The distinction between offers, offers in unilateral contracts, and invitations to treat is an important concept in contract law for determining the point at which a contract is formed and when parties become legally obligated.
Offers: In contract law, an offer is a proposal made by one party (the offeror) to another party (the offeree) that indicates a willingness to enter into a legally binding agreement. An offer must be communicated to the offeree and contain clear and definite terms. It creates an expectation that the offeror is prepared to be bound by the terms of the offer if the offeree accepts it without further negotiation. For example, a person offers to sell their car to another person for $10,000. The offeror clearly states the price and expresses the intention to sell, creating an expectation of a binding contract upon acceptance by the offeree.
Offers in Unilateral Contracts: A unilateral contract is a type of contract where one party makes a promise or an offer that invites the other party to accept by performing a specific act. In this case, the offeror promises to provide something in return for the offeree's performance, rather than a promise of mutual exchange. The offer in a unilateral contract is seen as a promise to pay or provide something in exchange for the completion of a specified act. The contract is formed and becomes binding only when the offeree completes the required act. For instance, a company announces a reward of $500 to anyone who finds and returns a lost laptop. By performing the act of finding and returning the laptop, an individual accepts the offer and completes the required act, forming a binding contract where the company is obligated to pay the reward.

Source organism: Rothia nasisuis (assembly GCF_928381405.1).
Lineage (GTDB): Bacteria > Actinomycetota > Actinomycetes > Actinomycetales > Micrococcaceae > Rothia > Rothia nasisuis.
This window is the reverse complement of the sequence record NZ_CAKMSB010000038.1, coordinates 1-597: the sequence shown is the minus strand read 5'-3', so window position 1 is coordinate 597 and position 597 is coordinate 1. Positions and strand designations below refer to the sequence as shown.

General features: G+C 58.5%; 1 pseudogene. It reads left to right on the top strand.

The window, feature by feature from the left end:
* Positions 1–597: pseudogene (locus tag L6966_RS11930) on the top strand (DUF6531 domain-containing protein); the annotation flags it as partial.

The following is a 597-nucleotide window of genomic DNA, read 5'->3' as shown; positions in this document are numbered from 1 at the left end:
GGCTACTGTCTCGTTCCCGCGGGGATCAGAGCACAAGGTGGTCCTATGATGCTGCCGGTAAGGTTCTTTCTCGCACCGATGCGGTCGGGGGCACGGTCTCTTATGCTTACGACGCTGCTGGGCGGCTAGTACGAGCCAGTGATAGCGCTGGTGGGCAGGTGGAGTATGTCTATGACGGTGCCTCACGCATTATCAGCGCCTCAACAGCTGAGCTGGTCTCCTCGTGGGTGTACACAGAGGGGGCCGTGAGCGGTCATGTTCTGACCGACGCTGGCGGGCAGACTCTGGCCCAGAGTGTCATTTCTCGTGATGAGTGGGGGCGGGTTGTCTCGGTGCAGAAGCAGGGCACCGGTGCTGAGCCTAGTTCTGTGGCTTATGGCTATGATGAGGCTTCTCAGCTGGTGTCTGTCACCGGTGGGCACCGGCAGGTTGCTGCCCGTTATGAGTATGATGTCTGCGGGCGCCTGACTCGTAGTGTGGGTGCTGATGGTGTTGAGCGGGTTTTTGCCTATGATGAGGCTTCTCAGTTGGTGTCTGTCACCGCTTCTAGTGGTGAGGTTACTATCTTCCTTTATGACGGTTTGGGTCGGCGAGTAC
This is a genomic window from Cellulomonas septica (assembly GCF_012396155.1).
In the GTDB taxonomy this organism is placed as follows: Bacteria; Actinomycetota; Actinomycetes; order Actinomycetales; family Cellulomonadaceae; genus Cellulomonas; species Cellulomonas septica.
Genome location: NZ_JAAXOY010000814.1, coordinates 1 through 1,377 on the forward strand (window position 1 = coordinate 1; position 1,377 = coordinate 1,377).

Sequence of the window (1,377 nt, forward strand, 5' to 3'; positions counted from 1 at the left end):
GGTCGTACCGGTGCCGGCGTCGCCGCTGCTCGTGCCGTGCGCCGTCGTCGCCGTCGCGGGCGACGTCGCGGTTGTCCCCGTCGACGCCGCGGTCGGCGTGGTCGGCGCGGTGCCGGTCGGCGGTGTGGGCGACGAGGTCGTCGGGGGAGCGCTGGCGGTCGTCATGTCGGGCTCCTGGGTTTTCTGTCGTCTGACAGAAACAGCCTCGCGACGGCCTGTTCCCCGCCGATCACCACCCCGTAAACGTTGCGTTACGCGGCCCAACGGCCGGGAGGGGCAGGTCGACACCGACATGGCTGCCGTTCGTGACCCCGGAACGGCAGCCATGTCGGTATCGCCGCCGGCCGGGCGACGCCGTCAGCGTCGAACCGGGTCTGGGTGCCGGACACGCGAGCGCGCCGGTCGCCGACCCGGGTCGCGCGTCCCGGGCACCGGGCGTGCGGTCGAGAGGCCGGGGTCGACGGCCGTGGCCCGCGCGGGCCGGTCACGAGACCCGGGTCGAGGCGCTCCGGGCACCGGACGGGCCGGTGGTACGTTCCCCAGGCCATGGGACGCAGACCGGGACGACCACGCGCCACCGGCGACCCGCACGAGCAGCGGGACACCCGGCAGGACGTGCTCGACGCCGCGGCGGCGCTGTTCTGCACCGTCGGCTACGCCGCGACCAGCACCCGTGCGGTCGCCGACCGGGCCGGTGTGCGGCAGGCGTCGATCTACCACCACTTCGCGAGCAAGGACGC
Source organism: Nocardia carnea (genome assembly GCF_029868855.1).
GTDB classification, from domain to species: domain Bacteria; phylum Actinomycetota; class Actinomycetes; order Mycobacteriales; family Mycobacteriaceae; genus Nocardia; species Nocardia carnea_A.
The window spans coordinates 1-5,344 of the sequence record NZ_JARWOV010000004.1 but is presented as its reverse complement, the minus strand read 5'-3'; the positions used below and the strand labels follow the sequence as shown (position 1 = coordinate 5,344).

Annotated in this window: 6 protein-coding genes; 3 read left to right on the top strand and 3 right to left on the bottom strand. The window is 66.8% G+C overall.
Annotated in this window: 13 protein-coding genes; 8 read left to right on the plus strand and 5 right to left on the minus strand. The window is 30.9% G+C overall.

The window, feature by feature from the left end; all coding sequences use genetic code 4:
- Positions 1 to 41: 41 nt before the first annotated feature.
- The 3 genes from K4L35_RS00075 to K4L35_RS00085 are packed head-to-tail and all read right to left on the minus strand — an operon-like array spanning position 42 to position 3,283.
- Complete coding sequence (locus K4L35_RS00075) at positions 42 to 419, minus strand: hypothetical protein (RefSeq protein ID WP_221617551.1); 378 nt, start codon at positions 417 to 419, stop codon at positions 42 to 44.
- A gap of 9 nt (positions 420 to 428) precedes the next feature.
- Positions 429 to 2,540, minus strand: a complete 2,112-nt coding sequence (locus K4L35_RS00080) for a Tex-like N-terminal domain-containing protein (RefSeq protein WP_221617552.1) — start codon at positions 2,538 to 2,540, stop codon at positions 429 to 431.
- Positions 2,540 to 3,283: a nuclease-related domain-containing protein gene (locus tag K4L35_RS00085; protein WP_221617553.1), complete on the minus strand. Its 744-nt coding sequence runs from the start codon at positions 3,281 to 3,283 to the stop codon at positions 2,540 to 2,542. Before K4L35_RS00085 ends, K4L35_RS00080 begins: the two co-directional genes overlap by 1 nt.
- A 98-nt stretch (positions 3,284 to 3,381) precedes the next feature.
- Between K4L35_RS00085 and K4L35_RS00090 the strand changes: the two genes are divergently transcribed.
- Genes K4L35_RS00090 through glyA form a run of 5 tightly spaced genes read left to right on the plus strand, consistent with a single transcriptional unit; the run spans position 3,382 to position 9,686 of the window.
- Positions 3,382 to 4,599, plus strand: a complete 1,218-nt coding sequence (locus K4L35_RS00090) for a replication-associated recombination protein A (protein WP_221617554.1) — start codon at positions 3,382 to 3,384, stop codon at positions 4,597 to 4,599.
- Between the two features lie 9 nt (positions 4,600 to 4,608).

Invitations to Treat: An invitation to treat, also known as an invitation to bargain, is not considered an offer. It is an invitation for others to make an offer to enter into a contract. Advertisements, price lists, catalogs, and display of goods in a store are some common examples of invitations to treat. When someone responds to an invitation to treat, they are considered to be making an offer, and the other party can either accept or reject that offer. For example, a store displays various products on its shelves with price tags. The displayed prices are considered invitations to treat. When a customer selects a product and takes it to the cashier, they are making an offer to buy, and the store can either accept or reject that offer. Another example of an invitation to treat is an advertisement for a sale. When a store advertises a discount on certain items, it is inviting customers to come and make offers to purchase those items at the discounted price. The store can choose whether to accept or reject those offers.
It is important to note that the determination of whether a statement or action is an offer, an invitation to treat, or part of a unilateral contract can be subjective and may depend on the specific context and surrounding circumstances.
You can learn more about this topic and relevant case law with our Contract Law notes.